WINSTON-SALEM, N.C. -- Getting in trouble in the boxing ring and getting in trouble outside of it are two different things. In the basement of the 14th Street Community Center in Winston-Salem, it’s Clifford Hardy’s job to make sure youth avoid both.
“If they get here, I can change their life,” Hardy said.
In 1980, Winston-Salem native Hardy’s boxing career was flourishing.
“I had a really good, promising career,” he remembered.
Hardy had hoped to go to the Olympics, but when they got boycotted, Hardy turned pro in 1982. But his profession career didn’t last long.
“I damaged my hand and had to end my career at an early age,” Hardy said. “I think I was 23, 24 when that happened.”
When his career ended, Hardy admits he “hated” boxing.
“I walked away for about 10 years, I didn’t want to see boxing, didn’t even know who boxing was,” he said.
But, about 18 years ago, when he saw how some local boxers were being trained, Hardy decided to get back in the ring. This time, as a coach.
“That’s the best thing that ever happened to me in my life is coming in here watching these kids,” he said.
In the 18 years since Hardy made the transition from competitor to coach, 35 teenagers have become homicide victims in the city.
Antelmo Slalinas, 20, could have been one of them.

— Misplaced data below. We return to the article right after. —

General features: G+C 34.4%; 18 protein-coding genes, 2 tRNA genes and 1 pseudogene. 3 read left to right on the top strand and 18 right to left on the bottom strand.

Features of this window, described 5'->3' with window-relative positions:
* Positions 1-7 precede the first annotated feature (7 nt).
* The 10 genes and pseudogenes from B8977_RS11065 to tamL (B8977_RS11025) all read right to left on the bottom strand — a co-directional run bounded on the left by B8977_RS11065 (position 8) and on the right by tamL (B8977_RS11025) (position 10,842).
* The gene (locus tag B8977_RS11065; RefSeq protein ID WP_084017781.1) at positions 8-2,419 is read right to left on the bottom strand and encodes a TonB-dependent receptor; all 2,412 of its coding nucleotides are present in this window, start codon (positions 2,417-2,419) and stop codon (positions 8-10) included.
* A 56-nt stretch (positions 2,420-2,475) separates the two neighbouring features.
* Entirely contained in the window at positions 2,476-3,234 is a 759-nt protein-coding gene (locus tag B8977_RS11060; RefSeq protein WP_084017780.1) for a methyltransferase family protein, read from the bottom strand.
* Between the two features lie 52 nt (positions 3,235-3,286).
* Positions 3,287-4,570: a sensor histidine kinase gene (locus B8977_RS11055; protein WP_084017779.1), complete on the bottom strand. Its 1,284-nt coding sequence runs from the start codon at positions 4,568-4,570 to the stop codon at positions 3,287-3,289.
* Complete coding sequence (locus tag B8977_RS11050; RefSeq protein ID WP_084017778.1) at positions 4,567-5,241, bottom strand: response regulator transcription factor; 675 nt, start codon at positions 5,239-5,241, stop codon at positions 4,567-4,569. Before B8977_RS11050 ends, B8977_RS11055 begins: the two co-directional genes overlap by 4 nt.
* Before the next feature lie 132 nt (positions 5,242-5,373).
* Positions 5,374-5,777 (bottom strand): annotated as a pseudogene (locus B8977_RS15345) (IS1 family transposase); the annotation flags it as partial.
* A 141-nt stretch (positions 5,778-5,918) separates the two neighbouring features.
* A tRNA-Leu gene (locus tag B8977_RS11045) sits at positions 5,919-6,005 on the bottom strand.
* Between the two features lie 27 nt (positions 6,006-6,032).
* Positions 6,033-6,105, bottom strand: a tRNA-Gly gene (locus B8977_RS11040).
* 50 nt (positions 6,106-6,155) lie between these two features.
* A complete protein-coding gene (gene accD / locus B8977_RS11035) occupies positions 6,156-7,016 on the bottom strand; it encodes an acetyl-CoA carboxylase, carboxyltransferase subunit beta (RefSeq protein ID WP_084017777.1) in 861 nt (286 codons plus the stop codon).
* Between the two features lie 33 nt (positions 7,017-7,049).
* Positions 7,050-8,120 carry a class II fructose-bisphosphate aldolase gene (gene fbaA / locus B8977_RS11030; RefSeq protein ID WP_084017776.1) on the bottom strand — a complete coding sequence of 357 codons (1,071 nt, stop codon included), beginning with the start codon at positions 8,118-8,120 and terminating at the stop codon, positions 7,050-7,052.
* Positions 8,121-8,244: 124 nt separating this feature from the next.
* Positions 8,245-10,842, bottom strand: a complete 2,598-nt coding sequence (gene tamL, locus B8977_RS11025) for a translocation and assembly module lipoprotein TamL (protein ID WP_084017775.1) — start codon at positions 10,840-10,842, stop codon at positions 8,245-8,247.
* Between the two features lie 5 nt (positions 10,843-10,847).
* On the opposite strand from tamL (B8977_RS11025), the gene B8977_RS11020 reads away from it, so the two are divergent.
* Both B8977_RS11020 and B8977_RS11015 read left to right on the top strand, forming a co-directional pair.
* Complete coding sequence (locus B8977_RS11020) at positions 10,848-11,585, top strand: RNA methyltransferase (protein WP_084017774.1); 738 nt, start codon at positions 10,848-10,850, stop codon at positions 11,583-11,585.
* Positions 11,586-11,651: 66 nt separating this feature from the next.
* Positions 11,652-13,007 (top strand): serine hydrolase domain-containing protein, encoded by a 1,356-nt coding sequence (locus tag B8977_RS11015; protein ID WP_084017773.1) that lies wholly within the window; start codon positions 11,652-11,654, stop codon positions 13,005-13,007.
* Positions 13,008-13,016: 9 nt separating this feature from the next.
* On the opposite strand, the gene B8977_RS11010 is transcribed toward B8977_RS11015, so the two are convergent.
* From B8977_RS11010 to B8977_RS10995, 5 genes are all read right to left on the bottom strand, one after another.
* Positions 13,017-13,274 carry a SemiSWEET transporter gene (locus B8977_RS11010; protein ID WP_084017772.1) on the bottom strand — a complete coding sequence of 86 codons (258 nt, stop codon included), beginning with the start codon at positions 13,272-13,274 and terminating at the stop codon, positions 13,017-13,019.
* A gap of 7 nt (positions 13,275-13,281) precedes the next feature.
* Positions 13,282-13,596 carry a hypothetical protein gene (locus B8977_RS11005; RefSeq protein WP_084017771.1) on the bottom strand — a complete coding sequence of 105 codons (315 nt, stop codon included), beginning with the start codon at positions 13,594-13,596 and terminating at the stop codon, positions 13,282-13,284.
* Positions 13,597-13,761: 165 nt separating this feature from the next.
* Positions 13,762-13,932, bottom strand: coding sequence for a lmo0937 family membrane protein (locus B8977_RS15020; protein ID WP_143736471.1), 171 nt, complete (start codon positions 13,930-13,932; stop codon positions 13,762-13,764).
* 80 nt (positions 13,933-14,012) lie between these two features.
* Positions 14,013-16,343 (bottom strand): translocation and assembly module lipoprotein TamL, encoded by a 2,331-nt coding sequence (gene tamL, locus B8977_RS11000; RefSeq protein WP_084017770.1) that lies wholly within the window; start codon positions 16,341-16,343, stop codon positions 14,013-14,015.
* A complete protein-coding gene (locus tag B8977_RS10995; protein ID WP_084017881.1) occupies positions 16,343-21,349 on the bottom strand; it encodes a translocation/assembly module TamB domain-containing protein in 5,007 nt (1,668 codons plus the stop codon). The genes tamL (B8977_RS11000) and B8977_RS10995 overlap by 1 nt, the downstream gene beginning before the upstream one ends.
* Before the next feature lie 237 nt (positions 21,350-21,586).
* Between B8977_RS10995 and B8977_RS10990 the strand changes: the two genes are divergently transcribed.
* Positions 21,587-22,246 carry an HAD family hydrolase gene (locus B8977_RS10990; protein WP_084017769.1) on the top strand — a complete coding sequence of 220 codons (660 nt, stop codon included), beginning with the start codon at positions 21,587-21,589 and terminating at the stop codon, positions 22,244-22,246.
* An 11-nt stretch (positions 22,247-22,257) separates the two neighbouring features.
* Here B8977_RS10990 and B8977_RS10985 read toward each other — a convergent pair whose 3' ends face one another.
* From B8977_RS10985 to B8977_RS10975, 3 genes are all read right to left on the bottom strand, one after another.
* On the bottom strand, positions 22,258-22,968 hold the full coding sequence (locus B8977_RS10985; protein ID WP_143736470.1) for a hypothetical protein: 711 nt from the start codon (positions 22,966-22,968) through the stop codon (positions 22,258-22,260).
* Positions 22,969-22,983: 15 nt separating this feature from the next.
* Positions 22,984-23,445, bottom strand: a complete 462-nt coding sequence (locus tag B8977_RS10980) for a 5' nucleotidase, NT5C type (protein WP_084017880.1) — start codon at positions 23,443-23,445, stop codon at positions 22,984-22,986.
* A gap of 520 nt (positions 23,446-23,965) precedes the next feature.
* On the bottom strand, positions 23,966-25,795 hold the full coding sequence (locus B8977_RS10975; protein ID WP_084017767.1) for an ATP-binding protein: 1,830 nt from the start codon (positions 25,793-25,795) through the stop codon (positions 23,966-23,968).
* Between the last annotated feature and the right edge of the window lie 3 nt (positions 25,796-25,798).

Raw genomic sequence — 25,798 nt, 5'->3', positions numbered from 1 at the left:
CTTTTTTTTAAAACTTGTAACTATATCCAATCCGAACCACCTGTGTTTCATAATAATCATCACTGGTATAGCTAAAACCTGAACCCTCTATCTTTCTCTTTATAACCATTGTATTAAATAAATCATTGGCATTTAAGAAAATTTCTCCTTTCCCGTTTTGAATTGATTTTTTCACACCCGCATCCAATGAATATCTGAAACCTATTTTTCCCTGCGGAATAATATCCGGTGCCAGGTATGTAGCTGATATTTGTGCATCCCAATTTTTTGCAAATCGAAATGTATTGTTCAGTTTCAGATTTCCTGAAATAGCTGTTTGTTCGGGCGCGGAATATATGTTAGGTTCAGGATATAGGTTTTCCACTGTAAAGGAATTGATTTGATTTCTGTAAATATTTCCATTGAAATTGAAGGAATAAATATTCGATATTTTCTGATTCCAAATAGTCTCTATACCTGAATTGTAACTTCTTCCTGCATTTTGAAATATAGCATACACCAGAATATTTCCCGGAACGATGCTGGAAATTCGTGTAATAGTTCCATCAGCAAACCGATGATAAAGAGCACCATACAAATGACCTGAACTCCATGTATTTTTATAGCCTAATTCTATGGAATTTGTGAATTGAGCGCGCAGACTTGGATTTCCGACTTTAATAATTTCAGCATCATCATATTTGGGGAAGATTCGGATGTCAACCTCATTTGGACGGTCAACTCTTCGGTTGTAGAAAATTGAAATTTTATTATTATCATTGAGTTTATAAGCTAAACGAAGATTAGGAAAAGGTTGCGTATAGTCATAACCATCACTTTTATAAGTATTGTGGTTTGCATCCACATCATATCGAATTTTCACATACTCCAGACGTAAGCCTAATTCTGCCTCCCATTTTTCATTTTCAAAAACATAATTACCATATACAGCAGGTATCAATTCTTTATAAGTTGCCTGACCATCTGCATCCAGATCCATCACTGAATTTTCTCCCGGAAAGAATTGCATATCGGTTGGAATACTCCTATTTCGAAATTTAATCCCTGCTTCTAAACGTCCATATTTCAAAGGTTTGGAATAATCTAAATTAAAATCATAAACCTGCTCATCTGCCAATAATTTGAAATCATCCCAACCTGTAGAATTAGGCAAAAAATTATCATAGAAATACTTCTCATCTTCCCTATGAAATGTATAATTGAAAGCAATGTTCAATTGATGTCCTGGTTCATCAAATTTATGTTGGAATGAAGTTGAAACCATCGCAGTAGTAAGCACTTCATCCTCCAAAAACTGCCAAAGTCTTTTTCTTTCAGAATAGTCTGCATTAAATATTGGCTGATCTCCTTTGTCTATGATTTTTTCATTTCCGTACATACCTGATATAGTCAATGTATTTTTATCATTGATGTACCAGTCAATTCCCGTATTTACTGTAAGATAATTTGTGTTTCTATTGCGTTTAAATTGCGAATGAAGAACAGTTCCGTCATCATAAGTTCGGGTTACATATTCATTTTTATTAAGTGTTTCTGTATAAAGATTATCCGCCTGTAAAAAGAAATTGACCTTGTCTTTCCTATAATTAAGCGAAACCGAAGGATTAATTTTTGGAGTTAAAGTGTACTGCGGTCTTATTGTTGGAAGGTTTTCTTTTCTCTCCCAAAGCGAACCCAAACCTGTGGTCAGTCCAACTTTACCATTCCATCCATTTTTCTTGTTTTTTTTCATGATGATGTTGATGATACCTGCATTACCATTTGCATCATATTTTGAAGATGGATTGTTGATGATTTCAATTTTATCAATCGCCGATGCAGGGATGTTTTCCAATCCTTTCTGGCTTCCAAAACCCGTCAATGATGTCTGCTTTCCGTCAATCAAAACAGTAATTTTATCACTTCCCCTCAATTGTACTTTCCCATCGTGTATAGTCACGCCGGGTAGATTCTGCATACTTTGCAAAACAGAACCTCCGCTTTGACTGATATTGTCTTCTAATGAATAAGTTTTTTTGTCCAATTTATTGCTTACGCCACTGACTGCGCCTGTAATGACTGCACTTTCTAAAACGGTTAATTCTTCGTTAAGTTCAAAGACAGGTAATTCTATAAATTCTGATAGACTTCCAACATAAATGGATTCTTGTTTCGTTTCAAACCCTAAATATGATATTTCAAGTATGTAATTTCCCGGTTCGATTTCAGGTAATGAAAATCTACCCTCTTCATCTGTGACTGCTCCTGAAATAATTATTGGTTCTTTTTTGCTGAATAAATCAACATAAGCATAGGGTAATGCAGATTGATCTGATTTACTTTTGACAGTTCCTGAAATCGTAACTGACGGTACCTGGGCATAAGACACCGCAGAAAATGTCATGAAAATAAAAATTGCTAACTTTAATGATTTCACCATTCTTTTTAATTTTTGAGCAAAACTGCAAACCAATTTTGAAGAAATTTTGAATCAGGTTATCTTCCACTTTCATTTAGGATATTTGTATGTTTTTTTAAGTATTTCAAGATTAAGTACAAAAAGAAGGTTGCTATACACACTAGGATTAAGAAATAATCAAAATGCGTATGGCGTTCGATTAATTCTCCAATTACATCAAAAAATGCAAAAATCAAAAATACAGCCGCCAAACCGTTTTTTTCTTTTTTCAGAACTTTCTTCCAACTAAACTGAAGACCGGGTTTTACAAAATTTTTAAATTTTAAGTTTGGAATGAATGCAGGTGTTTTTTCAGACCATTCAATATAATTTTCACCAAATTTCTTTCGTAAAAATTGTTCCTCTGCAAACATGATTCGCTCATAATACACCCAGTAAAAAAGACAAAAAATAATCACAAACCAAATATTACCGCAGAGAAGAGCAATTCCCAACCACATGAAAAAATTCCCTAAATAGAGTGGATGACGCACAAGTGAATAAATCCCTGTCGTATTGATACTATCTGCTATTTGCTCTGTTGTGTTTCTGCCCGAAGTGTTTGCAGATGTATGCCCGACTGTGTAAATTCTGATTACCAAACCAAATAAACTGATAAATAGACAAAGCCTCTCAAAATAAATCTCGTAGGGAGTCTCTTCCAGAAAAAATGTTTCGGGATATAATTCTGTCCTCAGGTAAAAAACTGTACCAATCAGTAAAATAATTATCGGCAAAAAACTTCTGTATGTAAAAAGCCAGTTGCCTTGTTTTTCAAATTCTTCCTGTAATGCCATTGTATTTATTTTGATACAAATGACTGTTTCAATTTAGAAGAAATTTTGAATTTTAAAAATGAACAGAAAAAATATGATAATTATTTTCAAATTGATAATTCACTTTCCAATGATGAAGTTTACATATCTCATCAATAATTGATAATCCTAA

“I would get in trouble if I wouldn’t be in boxing,” Slalinas said. “I would probably be in jail or killed.”
Six years ago, Slalinas was boxing, but with no coach. As he puts it, “they just threw” him “in there.”
“I got beat up,” he recalled.
But, when Hardy saw Slalinas’ potential, he took him under his wing.
“He told me, 'I can make you a champ,'” Slalinas said.
In a matter of three months, he was beating up on the guys who once beat up on him. In a matter of years, Hardy says Slalinas earned himself a Junior Olympic National Title.
“It changed my life,” Slalinas said. “I used to be a bad kid when I was little.”
Hardy estimates he’s trained thousands of local youth in his 18 years at the community center.
“Seeing him come from being bad to good, I know I was once him. See, boxing saved me that way,” Hardy said. “I was in the street, I loved to fight. I’m being honest, I did. I would fight on the drop of a dime.”
Right now, Hardy says he has about 20 people he’s currently training. Although most are in their teens, he says he’s happy to train anyone from ages 8 to 80.
“Everybody [isn’t going to] be the champ of the world, everybody [isn’t going to] make it,” he said. “But everybody can be respectable.”
If you want to get involved, or know someone who might, contact the 14th Street Community Center at (336) 727-2891.